SQL , usage of case

SQL , usage of case
0

#1

Here is the requirement:

The goal is a table that shows how many students have earned which letter_grade. You can output the letter_grade by using CASE with the number_grade column, outputting ‘A’ for grades > 90, ‘B’ for grades > 80, ‘C’ for grades > 70, and ‘F’ otherwise. Then you can use COUNT with GROUP BY to show the number of students with each of those grades.


CREATE TABLE student_grades (
    id INTEGER PRIMARY KEY AUTOINCREMENT,
    name TEXT,
    number_grade INTEGER,
    fraction_completed REAL);
    
INSERT INTO student_grades (name, number_grade, fraction_completed)
    VALUES ("Winston", 90, 0.805);
INSERT INTO student_grades (name, number_grade, fraction_completed)
    VALUES ("Winnefer", 95, 0.901);
INSERT INTO student_grades (name, number_grade, fraction_completed)
    VALUES ("Winsteen", 85, 0.906);
INSERT INTO student_grades (name, number_grade, fraction_completed)
    VALUES ("Wincifer", 66, 0.7054);
INSERT INTO student_grades (name, number_grade, fraction_completed)
    VALUES ("Winster", 76, 0.5013);
INSERT INTO student_grades (name, number_grade, fraction_completed)
    VALUES ("Winstonia", 82, 0.9045);
    
SELECT name,number_grade,round(fraction_completed*100) AS percent_completed FROM student_grades;


/*this part*/
SELECT COUNT(*),
    CASE 
        WHEN number_grade> 90
            THEN "A"
        WHEN number_grade> 80
            THEN "B"
        WHEN number_grade> 70
            THEN "C"
        ELSE
            "F"
    END as "letter_grade"
FROM student_grades;
    

What i get is this: 6 students all have the grade B.,…
What went wrong?


#2

Don’t forget to use the GROUP BY.


#3

I like SQL challenges.


#4

haha, yeah… i can see that.

may I ask you that to what point I know I am employable when it comes to learning SQL?


#5

Good question. Many sql jobs require you to take some kind of quiz/test before talking with a hiring manager. There are various websites that offer sql quizzes (some free and some cost a little money). I would keep working through the tutorial you are doing now on Kahn Academy. It is fairly comprehensive. I would also learn how to set up a database on your local system and be able to build your own databases with various tables, relationships, queries to validate your understanding of what you have learned.

Below is an actual quiz I was given on an SQL Data Analyst job interview a couple years ago. I ended up not getting the job due to the pay being too low, but I think it is a good representation of what might be asked for an entry level sql developer.

Background: I had a general phone interview and then they brought me into their office for an in-person interview. When I arrived, they took me into a room and gave me one piece of paper (seen below) and another one with the following information and 4 questions. They gave me a laptop with the same 4 questions on it and then told me to type out the correct SQL code below each question. I had 45 minutes to answer all the questions. When I thought I had them all correct, I was to tell them “I am finished”.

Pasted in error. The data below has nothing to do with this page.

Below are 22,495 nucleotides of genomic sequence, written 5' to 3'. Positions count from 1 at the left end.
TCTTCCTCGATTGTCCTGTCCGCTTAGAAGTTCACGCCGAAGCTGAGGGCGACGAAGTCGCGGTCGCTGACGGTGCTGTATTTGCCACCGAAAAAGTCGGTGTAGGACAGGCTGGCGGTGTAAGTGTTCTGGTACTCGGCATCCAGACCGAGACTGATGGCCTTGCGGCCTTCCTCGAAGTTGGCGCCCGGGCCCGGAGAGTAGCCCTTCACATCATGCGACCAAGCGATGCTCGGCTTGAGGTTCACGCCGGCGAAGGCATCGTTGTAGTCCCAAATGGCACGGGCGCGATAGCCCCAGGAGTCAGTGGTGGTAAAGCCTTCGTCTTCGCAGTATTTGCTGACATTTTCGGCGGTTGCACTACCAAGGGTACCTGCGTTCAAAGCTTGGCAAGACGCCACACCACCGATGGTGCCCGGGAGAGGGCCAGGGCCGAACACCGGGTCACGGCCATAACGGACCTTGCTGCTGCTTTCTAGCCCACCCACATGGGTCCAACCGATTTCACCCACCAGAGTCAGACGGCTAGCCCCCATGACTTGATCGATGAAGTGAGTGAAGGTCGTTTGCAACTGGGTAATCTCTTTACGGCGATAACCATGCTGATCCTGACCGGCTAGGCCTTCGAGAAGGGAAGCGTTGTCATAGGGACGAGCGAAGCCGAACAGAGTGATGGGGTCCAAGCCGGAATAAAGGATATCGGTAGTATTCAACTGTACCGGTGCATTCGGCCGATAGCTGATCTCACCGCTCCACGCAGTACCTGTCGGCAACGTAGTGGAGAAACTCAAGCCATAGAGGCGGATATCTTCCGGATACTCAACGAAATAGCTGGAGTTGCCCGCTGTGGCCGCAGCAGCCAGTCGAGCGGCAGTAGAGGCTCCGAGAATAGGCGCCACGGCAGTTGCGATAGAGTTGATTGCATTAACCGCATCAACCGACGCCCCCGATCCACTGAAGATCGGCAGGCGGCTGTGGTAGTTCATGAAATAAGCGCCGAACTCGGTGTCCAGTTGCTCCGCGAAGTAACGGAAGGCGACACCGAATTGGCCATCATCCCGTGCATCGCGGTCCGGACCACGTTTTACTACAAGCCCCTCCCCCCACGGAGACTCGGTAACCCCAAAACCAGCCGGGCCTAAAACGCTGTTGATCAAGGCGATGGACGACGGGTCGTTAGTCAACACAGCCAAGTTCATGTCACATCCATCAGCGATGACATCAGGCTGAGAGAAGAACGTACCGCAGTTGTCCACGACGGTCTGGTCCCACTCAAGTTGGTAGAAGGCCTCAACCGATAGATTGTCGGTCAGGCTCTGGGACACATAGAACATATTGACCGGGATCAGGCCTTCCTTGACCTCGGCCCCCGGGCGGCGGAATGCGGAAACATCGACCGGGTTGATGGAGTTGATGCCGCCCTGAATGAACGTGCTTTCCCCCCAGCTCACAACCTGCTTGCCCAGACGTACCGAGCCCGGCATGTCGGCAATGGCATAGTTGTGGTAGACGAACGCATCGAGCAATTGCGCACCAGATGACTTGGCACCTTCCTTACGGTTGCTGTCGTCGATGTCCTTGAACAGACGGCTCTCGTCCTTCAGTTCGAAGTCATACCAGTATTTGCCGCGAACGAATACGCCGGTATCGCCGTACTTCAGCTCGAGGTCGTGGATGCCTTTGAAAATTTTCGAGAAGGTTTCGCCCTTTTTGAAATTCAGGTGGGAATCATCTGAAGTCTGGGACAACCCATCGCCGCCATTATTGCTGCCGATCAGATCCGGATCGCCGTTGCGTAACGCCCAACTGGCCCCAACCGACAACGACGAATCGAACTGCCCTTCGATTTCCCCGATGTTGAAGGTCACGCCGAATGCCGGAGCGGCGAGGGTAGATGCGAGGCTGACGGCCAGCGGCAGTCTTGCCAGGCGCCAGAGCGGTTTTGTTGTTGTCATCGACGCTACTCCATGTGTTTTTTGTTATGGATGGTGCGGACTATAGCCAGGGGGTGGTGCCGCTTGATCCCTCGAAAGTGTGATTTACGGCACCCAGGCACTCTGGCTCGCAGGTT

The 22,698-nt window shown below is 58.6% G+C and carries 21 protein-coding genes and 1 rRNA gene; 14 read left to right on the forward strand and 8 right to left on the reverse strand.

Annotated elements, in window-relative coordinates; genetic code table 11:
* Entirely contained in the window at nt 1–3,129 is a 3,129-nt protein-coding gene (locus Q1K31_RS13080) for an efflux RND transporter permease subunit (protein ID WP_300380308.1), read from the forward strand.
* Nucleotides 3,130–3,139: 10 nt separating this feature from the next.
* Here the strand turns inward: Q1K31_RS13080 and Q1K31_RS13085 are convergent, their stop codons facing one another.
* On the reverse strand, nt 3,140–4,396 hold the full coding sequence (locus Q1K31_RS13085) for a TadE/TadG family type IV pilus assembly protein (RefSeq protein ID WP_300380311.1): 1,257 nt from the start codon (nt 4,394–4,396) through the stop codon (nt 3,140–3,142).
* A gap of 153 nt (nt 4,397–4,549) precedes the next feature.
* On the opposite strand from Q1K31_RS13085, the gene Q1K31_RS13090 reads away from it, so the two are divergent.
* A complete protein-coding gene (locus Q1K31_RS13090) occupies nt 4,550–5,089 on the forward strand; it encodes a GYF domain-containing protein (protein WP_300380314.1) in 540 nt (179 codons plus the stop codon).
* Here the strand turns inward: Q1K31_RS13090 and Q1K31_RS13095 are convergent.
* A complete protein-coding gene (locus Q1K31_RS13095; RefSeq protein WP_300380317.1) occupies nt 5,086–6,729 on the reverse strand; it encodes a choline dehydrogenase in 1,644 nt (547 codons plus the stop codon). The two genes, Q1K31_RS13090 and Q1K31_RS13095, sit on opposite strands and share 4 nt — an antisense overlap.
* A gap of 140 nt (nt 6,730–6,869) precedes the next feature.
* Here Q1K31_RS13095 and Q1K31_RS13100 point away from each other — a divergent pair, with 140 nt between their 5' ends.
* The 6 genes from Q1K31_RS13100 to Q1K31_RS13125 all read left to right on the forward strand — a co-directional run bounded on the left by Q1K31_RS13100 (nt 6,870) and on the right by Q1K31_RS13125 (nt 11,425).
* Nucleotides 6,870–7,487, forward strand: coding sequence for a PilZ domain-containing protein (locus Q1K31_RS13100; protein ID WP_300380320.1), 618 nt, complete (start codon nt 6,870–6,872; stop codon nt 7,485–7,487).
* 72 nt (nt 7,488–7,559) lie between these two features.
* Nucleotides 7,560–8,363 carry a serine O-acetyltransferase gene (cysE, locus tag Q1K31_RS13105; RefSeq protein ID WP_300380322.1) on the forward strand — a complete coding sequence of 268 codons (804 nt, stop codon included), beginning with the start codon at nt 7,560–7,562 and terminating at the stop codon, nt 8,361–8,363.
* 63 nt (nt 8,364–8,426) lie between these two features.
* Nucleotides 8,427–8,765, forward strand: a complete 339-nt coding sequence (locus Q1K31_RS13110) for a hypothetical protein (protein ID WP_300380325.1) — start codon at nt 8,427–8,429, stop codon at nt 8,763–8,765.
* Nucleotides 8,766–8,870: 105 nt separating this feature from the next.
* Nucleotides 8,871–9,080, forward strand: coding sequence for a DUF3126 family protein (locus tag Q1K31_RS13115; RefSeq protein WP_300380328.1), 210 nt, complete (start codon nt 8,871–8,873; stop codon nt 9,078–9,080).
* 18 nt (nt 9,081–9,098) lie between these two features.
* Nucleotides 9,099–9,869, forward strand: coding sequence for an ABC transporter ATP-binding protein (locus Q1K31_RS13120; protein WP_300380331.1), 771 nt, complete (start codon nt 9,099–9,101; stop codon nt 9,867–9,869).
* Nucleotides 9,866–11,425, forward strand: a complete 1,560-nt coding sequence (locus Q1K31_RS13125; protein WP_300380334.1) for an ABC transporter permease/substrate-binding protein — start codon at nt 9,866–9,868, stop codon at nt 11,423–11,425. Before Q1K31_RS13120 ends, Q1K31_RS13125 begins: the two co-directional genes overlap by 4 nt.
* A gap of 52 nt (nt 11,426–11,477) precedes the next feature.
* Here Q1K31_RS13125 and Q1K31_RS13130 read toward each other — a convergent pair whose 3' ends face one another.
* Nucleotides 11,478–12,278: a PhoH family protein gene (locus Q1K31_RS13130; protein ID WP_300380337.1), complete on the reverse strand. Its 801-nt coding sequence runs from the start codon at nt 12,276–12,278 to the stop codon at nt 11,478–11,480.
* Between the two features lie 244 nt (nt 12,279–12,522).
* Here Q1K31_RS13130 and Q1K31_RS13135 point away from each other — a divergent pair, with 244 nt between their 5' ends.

NOTE: I was not allowed to have access to any internet resources like Stack Overflow, because they expected me to understand SQL enough to “know” what syntax to use to answer the questions.

sql_interview

(note: this is just a sample of some records within each table. assume each table has thousands of records)

  1. Get the names of all salespeople and the total sales revenue they have made. For users who did not make any sales, please display this as 0.

  2. Get the names of all salespeople with total order amounts above $700

  3. Get the names of all the salespeople who have made a sale to someone within industry B

  4. Which date did each salesperson make their highest sale and what was the amount? Result should be salesperson, date, amount.

My personal business is built around being able to create complex SQL queries, so I am fairly knowledgeable using various relational DB engines (mySQL, sqlLite, MS SQL, PostgreSQL, etc…). Since joining Free Code Camp, I have expanded my learning to include Mongo and a couple other non-relational databases.


#6

a friend of mine told me I also need to know the diff between mySQL, SQL lite, MS SQL etc etc, and when to use them or not to use them
is that correct?


#7

They all have very similar syntax, but SQL lite should never be used in a production database. mySQL and MS SQL can be used in production, but MS SQL can probably scale better than mySQL.


#8

ahhhh thank you so much


#9
CREATE TABLE persons (
    id INTEGER PRIMARY KEY AUTOINCREMENT,
    name TEXT,
    age INTEGER);
    
INSERT INTO persons (name, age) VALUES ("Bobby McBobbyFace", 12);
INSERT INTO persons (name, age) VALUES ("Lucy BoBucie", 25);
INSERT INTO persons (name, age) VALUES ("Banana FoFanna", 14);
INSERT INTO persons (name, age) VALUES ("Shish Kabob", 20);
INSERT INTO persons (name, age) VALUES ("Fluffy Sparkles", 8);
INSERT INTO persons (name, age) VALUES ("MrChow", 18);
CREATE table hobbies (
    id INTEGER PRIMARY KEY AUTOINCREMENT,
    person_id INTEGER,
    name TEXT);